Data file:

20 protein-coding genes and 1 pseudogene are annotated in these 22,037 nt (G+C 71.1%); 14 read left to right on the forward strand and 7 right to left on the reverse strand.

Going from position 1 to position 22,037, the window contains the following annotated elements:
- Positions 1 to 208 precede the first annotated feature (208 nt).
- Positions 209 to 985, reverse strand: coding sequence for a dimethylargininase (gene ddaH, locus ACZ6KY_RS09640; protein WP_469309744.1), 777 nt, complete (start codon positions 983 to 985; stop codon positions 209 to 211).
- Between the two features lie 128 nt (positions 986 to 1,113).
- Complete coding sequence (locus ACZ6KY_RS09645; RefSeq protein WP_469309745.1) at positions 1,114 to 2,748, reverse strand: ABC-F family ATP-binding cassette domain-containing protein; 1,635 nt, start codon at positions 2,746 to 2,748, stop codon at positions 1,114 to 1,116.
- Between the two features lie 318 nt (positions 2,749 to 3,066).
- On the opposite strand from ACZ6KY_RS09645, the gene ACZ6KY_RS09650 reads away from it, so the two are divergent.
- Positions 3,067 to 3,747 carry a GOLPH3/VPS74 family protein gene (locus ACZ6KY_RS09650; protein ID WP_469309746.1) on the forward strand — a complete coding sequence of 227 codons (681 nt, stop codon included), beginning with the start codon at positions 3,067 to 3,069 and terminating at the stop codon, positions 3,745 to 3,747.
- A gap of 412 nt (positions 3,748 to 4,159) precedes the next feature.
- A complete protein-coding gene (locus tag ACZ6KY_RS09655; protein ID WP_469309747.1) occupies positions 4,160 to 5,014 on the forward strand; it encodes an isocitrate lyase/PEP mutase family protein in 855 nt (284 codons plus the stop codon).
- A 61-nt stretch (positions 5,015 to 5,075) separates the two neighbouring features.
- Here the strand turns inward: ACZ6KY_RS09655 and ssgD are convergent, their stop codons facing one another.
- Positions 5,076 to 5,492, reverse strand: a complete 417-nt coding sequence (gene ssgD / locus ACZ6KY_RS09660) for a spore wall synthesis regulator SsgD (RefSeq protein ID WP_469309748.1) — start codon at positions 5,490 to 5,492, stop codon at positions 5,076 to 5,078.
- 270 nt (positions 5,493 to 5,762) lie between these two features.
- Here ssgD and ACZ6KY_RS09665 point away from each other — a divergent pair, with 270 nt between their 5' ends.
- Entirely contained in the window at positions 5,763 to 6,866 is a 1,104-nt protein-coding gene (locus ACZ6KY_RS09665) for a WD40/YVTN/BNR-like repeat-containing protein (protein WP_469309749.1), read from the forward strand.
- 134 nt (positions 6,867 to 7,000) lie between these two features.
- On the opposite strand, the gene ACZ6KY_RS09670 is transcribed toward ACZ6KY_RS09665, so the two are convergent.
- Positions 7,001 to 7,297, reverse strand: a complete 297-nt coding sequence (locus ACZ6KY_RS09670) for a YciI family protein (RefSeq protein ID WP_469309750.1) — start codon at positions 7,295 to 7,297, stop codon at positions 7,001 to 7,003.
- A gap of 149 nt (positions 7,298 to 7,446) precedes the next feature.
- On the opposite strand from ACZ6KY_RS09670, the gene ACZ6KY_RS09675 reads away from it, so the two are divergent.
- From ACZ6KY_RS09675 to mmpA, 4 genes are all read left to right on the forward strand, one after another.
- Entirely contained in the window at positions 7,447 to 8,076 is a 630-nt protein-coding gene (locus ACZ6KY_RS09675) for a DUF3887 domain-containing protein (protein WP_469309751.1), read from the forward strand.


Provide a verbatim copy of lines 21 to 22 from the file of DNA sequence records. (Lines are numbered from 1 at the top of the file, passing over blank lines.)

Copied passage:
- A gap of 149 nt (positions 7,298 to 7,446) precedes the next feature.
- On the opposite strand from ACZ6KY_RS09670, the gene ACZ6KY_RS09675 reads away from it, so the two are divergent.